Cancer Prevention Tips Park Hills MO

Eating red meat increases cancer risk. Why is red meat so bad? Recent research revealed at least part of the answer as chronic inflammation. Read on to find out more information on the connection between red meat and cancer.

Potosi Nutrition
(573) 438-3237
109 Lawrence St
Potosi, MO
Services
Diabetes Education, Nutrition Counseling, Weight Management, Diet Plan, Sports Nutrition, First Consultation, Weight Loss
Hours
Sunday:Closed
Monday:9:00 AM - 5:00 PM
Tuesday:9:00 AM - 5:00 PM
Wednesday:9:00 AM - 5:00 PM
Thursday:9:00 AM - 5:00 PM
Friday:9:00 AM - 5:00 PM
Saturday:Closed

Manana Elia, MD
(816) 478-2050
4881 Goodview Cr
Lees Summit, MO
Specialties
Oncology (Cancer)
Gender
Female
Education
Medical School: Tbilisi State Med Inst, Tbilisi, Georgia
Graduation Year: 1982

Data Provided by:
James J d Hsieh
(314) 747-9270
4921 Parkview Pl
Saint Louis, MO
Specialty
Internal Medicine, Medical Oncology

Data Provided by:
Mark L Davidner
(816) 333-1326
1000 E 101st Ter
Kansas City, MO
Specialty
Hematology / Oncology

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Jovita Un Oruwari
(314) 989-1300
450 N New Ballas Rd
Saint Louis, MO
Specialty
General Surgery, Surgical Oncology

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Dr.James Allen
(573) 442-5525
1705 East Broadway #100
Columbia, MO
Gender
M
Education
Medical School: Univ Of Mo, Columbia Sch Of Med
Year of Graduation: 1995
Speciality
Oncologist
General Information
Accepting New Patients: Yes
RateMD Rating
5.0, out of 5 based on 1, reviews.

Data Provided by:
Ace Allen
(816) 861-4700
4801 E Linwood Blvd
Kansas City, MO
Specialty
Hematology / Oncology

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Rama Suresh, MD
(314) 996-8876
660 S Euclid Ave # 8056
Saint Louis, MO
Specialties
Oncology (Cancer)
Gender
Female
Education
Medical School: Madras Med Coll, Dr M G R Med Univ, Madras, Tn, India
Graduation Year: 1993

Data Provided by:
Albert L Van Amburg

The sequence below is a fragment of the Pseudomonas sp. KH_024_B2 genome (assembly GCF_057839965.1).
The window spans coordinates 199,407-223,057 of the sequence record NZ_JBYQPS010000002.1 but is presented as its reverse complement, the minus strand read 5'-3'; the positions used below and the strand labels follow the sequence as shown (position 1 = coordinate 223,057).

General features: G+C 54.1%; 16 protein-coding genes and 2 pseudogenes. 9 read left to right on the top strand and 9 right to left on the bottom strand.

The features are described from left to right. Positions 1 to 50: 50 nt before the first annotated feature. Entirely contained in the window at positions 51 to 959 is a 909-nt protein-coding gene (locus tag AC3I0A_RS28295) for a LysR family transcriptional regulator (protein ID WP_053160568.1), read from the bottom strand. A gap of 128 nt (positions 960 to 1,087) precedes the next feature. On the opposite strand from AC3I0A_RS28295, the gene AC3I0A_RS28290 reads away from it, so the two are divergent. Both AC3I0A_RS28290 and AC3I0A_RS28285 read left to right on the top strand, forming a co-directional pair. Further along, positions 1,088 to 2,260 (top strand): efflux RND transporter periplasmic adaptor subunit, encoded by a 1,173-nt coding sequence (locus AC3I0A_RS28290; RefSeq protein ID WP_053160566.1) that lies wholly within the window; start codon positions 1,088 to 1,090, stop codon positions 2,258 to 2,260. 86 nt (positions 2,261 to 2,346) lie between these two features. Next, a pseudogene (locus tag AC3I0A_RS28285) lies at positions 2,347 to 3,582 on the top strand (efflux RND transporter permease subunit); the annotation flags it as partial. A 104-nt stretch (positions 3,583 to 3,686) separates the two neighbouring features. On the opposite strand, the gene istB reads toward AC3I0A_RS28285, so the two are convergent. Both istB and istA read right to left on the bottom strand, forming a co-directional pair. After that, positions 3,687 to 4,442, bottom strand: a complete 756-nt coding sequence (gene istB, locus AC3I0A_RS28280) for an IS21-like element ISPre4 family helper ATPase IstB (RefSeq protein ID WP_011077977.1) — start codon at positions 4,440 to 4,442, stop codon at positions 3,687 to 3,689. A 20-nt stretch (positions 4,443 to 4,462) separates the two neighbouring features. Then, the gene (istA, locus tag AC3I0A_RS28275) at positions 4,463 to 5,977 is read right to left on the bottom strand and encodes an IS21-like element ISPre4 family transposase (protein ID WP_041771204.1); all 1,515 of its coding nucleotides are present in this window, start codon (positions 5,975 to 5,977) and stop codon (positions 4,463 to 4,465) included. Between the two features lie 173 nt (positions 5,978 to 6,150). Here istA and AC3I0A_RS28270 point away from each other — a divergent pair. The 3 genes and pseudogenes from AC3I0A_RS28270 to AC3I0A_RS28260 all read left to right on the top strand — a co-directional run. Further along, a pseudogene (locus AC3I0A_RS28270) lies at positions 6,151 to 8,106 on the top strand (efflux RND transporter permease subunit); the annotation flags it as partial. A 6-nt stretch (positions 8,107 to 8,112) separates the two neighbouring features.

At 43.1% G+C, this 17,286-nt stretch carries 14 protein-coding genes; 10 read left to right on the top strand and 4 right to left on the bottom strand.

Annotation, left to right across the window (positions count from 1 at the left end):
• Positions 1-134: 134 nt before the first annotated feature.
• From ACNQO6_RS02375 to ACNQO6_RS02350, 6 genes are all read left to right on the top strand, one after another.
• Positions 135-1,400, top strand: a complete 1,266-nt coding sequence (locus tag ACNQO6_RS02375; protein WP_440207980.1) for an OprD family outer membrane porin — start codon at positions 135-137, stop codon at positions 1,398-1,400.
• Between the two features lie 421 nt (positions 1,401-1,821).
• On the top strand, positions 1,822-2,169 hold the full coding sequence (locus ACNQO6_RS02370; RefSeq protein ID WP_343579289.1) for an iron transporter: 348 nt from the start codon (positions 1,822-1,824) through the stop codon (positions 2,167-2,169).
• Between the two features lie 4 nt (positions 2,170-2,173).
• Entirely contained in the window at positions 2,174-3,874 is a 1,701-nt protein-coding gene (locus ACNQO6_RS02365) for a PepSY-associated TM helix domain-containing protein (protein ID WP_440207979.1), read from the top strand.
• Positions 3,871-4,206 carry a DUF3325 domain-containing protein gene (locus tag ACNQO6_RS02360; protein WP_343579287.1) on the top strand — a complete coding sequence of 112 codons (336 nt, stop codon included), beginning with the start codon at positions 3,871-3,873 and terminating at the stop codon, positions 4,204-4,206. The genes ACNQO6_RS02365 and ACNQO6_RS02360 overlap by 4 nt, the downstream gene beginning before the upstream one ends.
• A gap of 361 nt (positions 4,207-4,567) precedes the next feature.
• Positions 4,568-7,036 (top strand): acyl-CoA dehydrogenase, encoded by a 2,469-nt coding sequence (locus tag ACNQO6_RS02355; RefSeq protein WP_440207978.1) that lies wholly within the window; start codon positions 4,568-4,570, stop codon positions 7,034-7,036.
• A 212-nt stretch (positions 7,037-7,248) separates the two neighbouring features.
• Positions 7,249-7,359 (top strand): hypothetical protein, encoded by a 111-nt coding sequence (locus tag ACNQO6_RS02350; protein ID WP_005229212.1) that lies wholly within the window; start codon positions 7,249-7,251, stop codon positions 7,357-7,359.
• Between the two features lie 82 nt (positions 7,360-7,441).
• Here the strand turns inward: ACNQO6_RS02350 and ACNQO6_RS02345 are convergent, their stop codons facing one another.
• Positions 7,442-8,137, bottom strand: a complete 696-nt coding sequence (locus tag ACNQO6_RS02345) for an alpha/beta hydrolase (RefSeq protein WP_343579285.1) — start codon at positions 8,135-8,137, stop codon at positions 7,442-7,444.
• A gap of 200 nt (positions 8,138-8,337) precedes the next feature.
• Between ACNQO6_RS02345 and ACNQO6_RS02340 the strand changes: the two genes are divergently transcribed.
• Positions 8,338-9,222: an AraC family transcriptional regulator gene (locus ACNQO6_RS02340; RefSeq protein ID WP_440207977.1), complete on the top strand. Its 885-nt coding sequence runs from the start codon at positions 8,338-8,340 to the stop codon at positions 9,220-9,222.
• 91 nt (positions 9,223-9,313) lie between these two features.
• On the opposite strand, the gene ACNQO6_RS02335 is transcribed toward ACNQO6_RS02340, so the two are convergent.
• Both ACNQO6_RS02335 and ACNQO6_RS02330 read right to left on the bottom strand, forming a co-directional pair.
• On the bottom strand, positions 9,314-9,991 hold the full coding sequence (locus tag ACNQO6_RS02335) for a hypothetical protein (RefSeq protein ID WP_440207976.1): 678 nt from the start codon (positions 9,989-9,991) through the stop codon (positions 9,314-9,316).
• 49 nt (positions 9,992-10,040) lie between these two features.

(314) 205-6737
232 S Woods Mill Rd
Chesterfield, MO
Specialty
Medical Oncology

Data Provided by:
Elliot Abbey
(314) 205-6737
232 S Woods Mill Rd
Chesterfield, MO
Specialty
Medical Oncology

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Connection Between Red Meat and Cancer

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By Beth Bence Reinke

Yet another study—this one including more than half a million people—confirms what our docs have been warning us about: Eating red meat increases cancer risk. So we can’t help but wonder, Why is red meat so bad? Recent research revealed at least part of the answer as chronic inflammation. Scientists discovered that red meat introduces a certain sugar molecule that the body doesn’t recognize, therefore causing an inflammatory immune response. This response leads to chronic inflammation—a known risk factor for cancer. But there is good news: As the inflammation goes down, so does the risk. Speaking of chronic inflammation, instead of using nonsteroidal anti-inflammatory drugs (NSAID) to reduce it, simply reach in your spice cabinet. According to Bharat Aggarwal, PhD, professor of cancer medicine at the University of Texas MD Anderson Cancer Center, natural anti-inflammatories like curcumin (found in turmeric and curry powder) are effective against chronic inflammation without the side effects of prescription or OTC drugs. Aggarwal recommends taking 500 mg of curcumin a day.
—Beth Bence Reinke

Author: Beth Bence Reinke

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